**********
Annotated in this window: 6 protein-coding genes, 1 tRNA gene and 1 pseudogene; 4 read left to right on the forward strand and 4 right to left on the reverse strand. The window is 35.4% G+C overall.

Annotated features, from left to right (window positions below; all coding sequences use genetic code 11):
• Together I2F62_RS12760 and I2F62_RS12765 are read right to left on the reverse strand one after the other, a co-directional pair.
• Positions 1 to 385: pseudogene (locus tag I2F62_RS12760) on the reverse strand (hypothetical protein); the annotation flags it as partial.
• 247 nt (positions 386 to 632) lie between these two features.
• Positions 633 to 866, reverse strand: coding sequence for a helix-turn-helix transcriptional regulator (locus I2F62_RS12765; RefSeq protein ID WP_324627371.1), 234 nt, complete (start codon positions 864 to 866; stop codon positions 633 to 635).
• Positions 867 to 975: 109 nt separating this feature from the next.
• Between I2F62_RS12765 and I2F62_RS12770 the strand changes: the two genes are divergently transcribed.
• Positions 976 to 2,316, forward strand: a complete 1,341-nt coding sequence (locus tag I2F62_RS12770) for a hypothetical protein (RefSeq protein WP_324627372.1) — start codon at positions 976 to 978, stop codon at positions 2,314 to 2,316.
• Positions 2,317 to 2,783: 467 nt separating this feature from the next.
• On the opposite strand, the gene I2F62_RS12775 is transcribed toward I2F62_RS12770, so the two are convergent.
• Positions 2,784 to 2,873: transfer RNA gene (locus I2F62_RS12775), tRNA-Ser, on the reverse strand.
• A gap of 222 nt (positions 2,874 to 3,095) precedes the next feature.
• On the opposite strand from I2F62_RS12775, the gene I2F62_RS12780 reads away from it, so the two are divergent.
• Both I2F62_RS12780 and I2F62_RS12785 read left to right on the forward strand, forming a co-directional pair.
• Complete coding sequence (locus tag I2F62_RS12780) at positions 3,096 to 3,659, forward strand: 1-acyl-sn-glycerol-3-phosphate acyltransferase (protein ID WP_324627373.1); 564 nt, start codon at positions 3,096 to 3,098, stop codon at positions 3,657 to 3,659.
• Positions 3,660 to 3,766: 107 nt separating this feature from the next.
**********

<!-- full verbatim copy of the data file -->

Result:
Annotated in this window: 6 protein-coding genes, 1 tRNA gene and 1 pseudogene; 4 read left to right on the forward strand and 4 right to left on the reverse strand. The window is 35.4% G+C overall.

Annotated features, from left to right (window positions below; all coding sequences use genetic code 11):
• Together I2F62_RS12760 and I2F62_RS12765 are read right to left on the reverse strand one after the other, a co-directional pair.
• Positions 1 to 385: pseudogene (locus tag I2F62_RS12760) on the reverse strand (hypothetical protein); the annotation flags it as partial.
• 247 nt (positions 386 to 632) lie between these two features.
• Positions 633 to 866, reverse strand: coding sequence for a helix-turn-helix transcriptional regulator (locus I2F62_RS12765; RefSeq protein ID WP_324627371.1), 234 nt, complete (start codon positions 864 to 866; stop codon positions 633 to 635).
• Positions 867 to 975: 109 nt separating this feature from the next.
• Between I2F62_RS12765 and I2F62_RS12770 the strand changes: the two genes are divergently transcribed.
• Positions 976 to 2,316, forward strand: a complete 1,341-nt coding sequence (locus tag I2F62_RS12770) for a hypothetical protein (RefSeq protein WP_324627372.1) — start codon at positions 976 to 978, stop codon at positions 2,314 to 2,316.
• Positions 2,317 to 2,783: 467 nt separating this feature from the next.
• On the opposite strand, the gene I2F62_RS12775 is transcribed toward I2F62_RS12770, so the two are convergent.
• Positions 2,784 to 2,873: transfer RNA gene (locus I2F62_RS12775), tRNA-Ser, on the reverse strand.
• A gap of 222 nt (positions 2,874 to 3,095) precedes the next feature.
• On the opposite strand from I2F62_RS12775, the gene I2F62_RS12780 reads away from it, so the two are divergent.
• Both I2F62_RS12780 and I2F62_RS12785 read left to right on the forward strand, forming a co-directional pair.
• Complete coding sequence (locus tag I2F62_RS12780) at positions 3,096 to 3,659, forward strand: 1-acyl-sn-glycerol-3-phosphate acyltransferase (protein ID WP_324627373.1); 564 nt, start codon at positions 3,096 to 3,098, stop codon at positions 3,657 to 3,659.
• Positions 3,660 to 3,766: 107 nt separating this feature from the next.